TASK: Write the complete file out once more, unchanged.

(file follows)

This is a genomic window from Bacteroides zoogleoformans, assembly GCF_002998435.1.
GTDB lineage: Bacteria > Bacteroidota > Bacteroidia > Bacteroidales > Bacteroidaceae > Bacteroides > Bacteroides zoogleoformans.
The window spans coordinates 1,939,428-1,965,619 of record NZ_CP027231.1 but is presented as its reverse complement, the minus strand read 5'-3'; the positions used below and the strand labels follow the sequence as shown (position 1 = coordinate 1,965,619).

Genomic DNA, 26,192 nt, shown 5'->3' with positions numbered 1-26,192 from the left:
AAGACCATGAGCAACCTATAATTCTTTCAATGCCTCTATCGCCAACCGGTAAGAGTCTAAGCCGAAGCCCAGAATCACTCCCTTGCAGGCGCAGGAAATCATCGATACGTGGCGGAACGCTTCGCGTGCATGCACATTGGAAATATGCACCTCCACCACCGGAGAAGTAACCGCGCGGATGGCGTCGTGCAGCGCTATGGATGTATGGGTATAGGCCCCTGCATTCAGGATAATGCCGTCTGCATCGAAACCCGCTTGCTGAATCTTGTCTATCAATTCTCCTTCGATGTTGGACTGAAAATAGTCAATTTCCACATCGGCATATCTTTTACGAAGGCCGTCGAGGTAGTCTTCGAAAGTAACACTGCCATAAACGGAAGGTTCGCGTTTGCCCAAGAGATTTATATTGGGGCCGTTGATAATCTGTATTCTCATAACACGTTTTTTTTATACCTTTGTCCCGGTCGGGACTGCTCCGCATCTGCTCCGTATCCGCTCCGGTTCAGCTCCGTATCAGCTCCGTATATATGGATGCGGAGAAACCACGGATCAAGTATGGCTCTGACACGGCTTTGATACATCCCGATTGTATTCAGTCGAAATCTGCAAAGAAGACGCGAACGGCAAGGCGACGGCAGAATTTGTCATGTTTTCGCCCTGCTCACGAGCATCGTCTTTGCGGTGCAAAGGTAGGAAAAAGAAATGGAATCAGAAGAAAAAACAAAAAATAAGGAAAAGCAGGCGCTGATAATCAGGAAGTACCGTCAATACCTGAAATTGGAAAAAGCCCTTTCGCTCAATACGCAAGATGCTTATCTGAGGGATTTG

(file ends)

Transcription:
This is a genomic window from Bacteroides zoogleoformans, assembly GCF_002998435.1.
GTDB lineage: Bacteria > Bacteroidota > Bacteroidia > Bacteroidales > Bacteroidaceae > Bacteroides > Bacteroides zoogleoformans.
The window spans coordinates 1,939,428-1,965,619 of record NZ_CP027231.1 but is presented as its reverse complement, the minus strand read 5'-3'; the positions used below and the strand labels follow the sequence as shown (position 1 = coordinate 1,965,619).

Genomic DNA, 26,192 nt, shown 5'->3' with positions numbered 1-26,192 from the left:
AAGACCATGAGCAACCTATAATTCTTTCAATGCCTCTATCGCCAACCGGTAAGAGTCTAAGCCGAAGCCCAGAATCACTCCCTTGCAGGCGCAGGAAATCATCGATACGTGGCGGAACGCTTCGCGTGCATGCACATTGGAAATATGCACCTCCACCACCGGAGAAGTAACCGCGCGGATGGCGTCGTGCAGCGCTATGGATGTATGGGTATAGGCCCCTGCATTCAGGATAATGCCGTCTGCATCGAAACCCGCTTGCTGAATCTTGTCTATCAATTCTCCTTCGATGTTGGACTGAAAATAGTCAATTTCCACATCGGCATATCTTTTACGAAGGCCGTCGAGGTAGTCTTCGAAAGTAACACTGCCATAAACGGAAGGTTCGCGTTTGCCCAAGAGATTTATATTGGGGCCGTTGATAATCTGTATTCTCATAACACGTTTTTTTTATACCTTTGTCCCGGTCGGGACTGCTCCGCATCTGCTCCGTATCCGCTCCGGTTCAGCTCCGTATCAGCTCCGTATATATGGATGCGGAGAAACCACGGATCAAGTATGGCTCTGACACGGCTTTGATACATCCCGATTGTATTCAGTCGAAATCTGCAAAGAAGACGCGAACGGCAAGGCGACGGCAGAATTTGTCATGTTTTCGCCCTGCTCACGAGCATCGTCTTTGCGGTGCAAAGGTAGGAAAAAGAAATGGAATCAGAAGAAAAAACAAAAAATAAGGAAAAGCAGGCGCTGATAATCAGGAAGTACCGTCAATACCTGAAATTGGAAAAAGCCCTTTCGCTCAATACGCAAGATGCTTATCTGAGGGATTTG